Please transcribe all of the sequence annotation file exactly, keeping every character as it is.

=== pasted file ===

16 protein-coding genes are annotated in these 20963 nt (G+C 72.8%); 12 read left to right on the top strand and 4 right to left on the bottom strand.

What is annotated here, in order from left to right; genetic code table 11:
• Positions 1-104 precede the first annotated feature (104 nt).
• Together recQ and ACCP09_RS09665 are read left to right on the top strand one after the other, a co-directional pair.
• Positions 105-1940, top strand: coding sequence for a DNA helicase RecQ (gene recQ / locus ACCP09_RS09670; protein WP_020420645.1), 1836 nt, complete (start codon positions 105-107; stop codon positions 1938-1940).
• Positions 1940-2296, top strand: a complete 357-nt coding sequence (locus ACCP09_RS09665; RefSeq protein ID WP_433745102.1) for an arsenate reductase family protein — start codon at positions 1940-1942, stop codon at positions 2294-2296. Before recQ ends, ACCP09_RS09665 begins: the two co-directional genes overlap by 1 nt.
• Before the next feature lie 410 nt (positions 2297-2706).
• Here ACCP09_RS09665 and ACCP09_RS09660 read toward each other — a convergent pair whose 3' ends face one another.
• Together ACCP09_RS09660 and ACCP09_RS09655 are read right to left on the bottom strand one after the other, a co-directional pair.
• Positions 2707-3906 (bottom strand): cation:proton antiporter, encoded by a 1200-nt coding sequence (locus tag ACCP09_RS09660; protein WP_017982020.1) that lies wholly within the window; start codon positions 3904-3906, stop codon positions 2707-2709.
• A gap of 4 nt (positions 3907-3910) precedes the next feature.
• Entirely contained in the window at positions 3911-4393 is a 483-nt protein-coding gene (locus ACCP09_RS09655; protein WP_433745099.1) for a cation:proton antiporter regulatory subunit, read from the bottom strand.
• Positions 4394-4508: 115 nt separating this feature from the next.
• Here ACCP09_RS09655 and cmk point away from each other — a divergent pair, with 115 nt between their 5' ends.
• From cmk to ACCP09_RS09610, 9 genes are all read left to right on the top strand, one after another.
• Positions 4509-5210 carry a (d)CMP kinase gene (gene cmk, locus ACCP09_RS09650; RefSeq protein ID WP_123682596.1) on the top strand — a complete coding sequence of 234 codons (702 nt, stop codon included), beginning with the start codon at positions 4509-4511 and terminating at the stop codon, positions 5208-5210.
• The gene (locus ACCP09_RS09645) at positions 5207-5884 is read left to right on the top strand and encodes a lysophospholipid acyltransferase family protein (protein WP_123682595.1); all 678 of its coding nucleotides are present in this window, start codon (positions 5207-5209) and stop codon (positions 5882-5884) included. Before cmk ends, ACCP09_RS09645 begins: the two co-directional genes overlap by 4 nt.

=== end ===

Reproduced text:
16 protein-coding genes are annotated in these 20963 nt (G+C 72.8%); 12 read left to right on the top strand and 4 right to left on the bottom strand.

What is annotated here, in order from left to right; genetic code table 11:
• Positions 1-104 precede the first annotated feature (104 nt).
• Together recQ and ACCP09_RS09665 are read left to right on the top strand one after the other, a co-directional pair.
• Positions 105-1940, top strand: coding sequence for a DNA helicase RecQ (gene recQ / locus ACCP09_RS09670; protein WP_020420645.1), 1836 nt, complete (start codon positions 105-107; stop codon positions 1938-1940).
• Positions 1940-2296, top strand: a complete 357-nt coding sequence (locus ACCP09_RS09665; RefSeq protein ID WP_433745102.1) for an arsenate reductase family protein — start codon at positions 1940-1942, stop codon at positions 2294-2296. Before recQ ends, ACCP09_RS09665 begins: the two co-directional genes overlap by 1 nt.
• Before the next feature lie 410 nt (positions 2297-2706).
• Here ACCP09_RS09665 and ACCP09_RS09660 read toward each other — a convergent pair whose 3' ends face one another.
• Together ACCP09_RS09660 and ACCP09_RS09655 are read right to left on the bottom strand one after the other, a co-directional pair.
• Positions 2707-3906 (bottom strand): cation:proton antiporter, encoded by a 1200-nt coding sequence (locus tag ACCP09_RS09660; protein WP_017982020.1) that lies wholly within the window; start codon positions 3904-3906, stop codon positions 2707-2709.
• A gap of 4 nt (positions 3907-3910) precedes the next feature.
• Entirely contained in the window at positions 3911-4393 is a 483-nt protein-coding gene (locus ACCP09_RS09655; protein WP_433745099.1) for a cation:proton antiporter regulatory subunit, read from the bottom strand.
• Positions 4394-4508: 115 nt separating this feature from the next.
• Here ACCP09_RS09655 and cmk point away from each other — a divergent pair, with 115 nt between their 5' ends.
• From cmk to ACCP09_RS09610, 9 genes are all read left to right on the top strand, one after another.
• Positions 4509-5210 carry a (d)CMP kinase gene (gene cmk, locus ACCP09_RS09650; RefSeq protein ID WP_123682596.1) on the top strand — a complete coding sequence of 234 codons (702 nt, stop codon included), beginning with the start codon at positions 4509-4511 and terminating at the stop codon, positions 5208-5210.
• The gene (locus ACCP09_RS09645) at positions 5207-5884 is read left to right on the top strand and encodes a lysophospholipid acyltransferase family protein (protein WP_123682595.1); all 678 of its coding nucleotides are present in this window, start codon (positions 5207-5209) and stop codon (positions 5882-5884) included. Before cmk ends, ACCP09_RS09645 begins: the two co-directional genes overlap by 4 nt.